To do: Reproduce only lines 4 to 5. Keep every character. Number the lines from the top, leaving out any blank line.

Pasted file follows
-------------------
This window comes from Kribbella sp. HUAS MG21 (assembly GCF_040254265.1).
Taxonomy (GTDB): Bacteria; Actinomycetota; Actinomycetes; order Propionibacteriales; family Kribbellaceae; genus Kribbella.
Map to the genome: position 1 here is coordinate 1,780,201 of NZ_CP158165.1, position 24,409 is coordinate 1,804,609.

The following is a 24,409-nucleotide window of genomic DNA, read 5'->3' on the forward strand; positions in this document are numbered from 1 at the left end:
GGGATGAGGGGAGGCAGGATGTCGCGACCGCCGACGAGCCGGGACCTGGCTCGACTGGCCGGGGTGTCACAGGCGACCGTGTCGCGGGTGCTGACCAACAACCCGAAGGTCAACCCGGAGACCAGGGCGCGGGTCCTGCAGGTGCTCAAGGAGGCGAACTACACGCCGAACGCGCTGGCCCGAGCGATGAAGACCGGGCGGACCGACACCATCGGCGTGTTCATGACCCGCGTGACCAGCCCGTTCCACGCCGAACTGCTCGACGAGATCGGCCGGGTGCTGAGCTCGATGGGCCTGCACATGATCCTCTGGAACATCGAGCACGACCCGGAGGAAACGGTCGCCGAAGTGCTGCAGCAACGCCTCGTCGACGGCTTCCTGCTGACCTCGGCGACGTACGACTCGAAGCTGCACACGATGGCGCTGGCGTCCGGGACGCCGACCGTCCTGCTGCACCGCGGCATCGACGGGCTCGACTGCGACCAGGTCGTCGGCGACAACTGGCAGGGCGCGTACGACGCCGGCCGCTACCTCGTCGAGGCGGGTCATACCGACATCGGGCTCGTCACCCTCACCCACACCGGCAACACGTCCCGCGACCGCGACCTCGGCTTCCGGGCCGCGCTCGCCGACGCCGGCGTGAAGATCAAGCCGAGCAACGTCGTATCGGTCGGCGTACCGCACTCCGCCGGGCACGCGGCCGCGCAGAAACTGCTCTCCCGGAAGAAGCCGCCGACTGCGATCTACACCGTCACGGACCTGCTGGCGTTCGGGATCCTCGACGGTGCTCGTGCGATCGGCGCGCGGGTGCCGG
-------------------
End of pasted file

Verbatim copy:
The following is a 24,409-nucleotide window of genomic DNA, read 5'->3' on the forward strand; positions in this document are numbered from 1 at the left end:
GGGATGAGGGGAGGCAGGATGTCGCGACCGCCGACGAGCCGGGACCTGGCTCGACTGGCCGGGGTGTCACAGGCGACCGTGTCGCGGGTGCTGACCAACAACCCGAAGGTCAACCCGGAGACCAGGGCGCGGGTCCTGCAGGTGCTCAAGGAGGCGAACTACACGCCGAACGCGCTGGCCCGAGCGATGAAGACCGGGCGGACCGACACCATCGGCGTGTTCATGACCCGCGTGACCAGCCCGTTCCACGCCGAACTGCTCGACGAGATCGGCCGGGTGCTGAGCTCGATGGGCCTGCACATGATCCTCTGGAACATCGAGCACGACCCGGAGGAAACGGTCGCCGAAGTGCTGCAGCAACGCCTCGTCGACGGCTTCCTGCTGACCTCGGCGACGTACGACTCGAAGCTGCACACGATGGCGCTGGCGTCCGGGACGCCGACCGTCCTGCTGCACCGCGGCATCGACGGGCTCGACTGCGACCAGGTCGTCGGCGACAACTGGCAGGGCGCGTACGACGCCGGCCGCTACCTCGTCGAGGCGGGTCATACCGACATCGGGCTCGTCACCCTCACCCACACCGGCAACACGTCCCGCGACCGCGACCTCGGCTTCCGGGCCGCGCTCGCCGACGCCGGCGTGAAGATCAAGCCGAGCAACGTCGTATCGGTCGGCGTACCGCACTCCGCCGGGCACGCGGCCGCGCAGAAACTGCTCTCCCGGAAGAAGCCGCCGACTGCGATCTACACCGTCACGGACCTGCTGGCGTTCGGGATCCTCGACGGTGCTCGTGCGATCGGCGCGCGGGTGCCGG